Contactless payments dominated 90% of high street transactions in 2020

By Aisling Finn on Friday 22 January 2021

Digital Banking

On average, contactless cardholders made 141 contactless transactions worth a total of £1,640.

Contactless payments dominated 90% of high street transactions in 2020
Image source: naipo de/Unsplash

Contactless was the payment method of choice for high street spending in 2020, according to new data from Barclaycard.

Nine out of every ten eligible transactions used the payment method, with the over 65s being the widest adopters of contactless.

Despite the shift to online shopping as most stores closed during lockdown, the total value of contactless transactions grew by seven per cent, largely due to the increase of the contactless limit from £30 up to £45 in April 2020.

Following the limit increase, the average value of contactless payments jumped by nearly a third, from £9.60 in 2019 to £12.38 in 2020.

Raheel Ahmed, Barclaycard’s head of consumer products, said: “We are proud to be playing our part in helping to prevent the spread of coronavirus, and we are delighted to see that even more Brits are relying on contactless to make in-store payments.”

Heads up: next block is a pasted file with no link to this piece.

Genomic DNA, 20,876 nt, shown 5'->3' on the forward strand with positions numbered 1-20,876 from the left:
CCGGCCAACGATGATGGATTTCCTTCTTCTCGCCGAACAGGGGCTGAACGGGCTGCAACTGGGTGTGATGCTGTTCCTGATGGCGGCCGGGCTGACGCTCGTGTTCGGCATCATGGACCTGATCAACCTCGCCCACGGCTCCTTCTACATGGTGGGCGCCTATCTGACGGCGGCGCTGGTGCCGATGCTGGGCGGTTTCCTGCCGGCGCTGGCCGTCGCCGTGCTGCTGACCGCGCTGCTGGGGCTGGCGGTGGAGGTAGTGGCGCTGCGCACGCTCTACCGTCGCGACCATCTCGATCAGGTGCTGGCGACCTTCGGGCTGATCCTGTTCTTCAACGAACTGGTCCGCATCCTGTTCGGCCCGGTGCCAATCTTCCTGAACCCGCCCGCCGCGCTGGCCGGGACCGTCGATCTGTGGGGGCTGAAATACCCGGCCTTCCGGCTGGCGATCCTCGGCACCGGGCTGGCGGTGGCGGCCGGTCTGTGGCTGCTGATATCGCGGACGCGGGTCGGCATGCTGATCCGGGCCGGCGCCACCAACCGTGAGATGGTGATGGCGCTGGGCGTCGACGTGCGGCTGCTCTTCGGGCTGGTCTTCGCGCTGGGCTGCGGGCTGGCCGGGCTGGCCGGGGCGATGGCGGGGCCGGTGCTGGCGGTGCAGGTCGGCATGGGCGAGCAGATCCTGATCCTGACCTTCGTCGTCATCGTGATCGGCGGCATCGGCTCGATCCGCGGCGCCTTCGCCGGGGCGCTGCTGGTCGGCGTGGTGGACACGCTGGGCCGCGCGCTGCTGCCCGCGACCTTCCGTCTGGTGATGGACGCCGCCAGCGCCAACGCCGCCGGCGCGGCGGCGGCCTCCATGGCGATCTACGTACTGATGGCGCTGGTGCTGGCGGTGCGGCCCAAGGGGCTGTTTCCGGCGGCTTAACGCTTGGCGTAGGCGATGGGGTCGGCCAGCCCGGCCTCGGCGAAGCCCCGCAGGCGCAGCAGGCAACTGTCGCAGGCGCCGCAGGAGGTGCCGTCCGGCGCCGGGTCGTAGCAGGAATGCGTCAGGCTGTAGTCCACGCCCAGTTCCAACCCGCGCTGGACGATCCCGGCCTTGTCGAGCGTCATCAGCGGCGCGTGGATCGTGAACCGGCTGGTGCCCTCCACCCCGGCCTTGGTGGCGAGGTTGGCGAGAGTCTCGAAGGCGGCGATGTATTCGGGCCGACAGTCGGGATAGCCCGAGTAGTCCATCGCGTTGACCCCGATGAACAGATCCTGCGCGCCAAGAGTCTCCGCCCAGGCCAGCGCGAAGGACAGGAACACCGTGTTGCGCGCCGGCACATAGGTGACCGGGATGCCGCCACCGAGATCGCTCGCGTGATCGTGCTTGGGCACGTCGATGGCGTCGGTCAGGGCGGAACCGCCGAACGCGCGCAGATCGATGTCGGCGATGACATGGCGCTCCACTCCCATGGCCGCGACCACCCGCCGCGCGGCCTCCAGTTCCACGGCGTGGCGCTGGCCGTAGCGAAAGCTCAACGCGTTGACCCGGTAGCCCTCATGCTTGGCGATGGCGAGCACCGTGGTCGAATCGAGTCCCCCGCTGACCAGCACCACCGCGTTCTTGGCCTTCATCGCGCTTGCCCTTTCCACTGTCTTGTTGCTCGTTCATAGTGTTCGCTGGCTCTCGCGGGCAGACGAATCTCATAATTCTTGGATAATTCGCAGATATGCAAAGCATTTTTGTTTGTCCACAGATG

“We believe that contactless is the safer, faster and most responsible way to pay in-store, and we encourage all consumers to take advantage of it wherever possible.”

The biggest day for contactless in 2020 was Saturday 19 December, the last Saturday before Christmas, and the day that Prime Minister Boris Johnson announced new lockdown measures, with the average contactless spend being 71.9 per cent higher than the daily average for the year.

Given the lockdown restrictions and most other shops being closed, grocery stores saw the biggest growth in contactless users.

In grocery stores, payments increased by 29.4 per cent year-on-year, mainly down to the increased £45 limit.

Other stores also saw big increases, with DIY shops experiencing a 69.4 per cent jump as people turned to home improvement under lockdown and petrol stations also saw an increase of just under a quarter (24.7 per cent).

Before the UK was in full lockdown, back in early March, it was suggested by the World Health Organisation that banknotes could harbour the Covid-19 virus for several days, increasing its transmission and turning most people to other payment methods.

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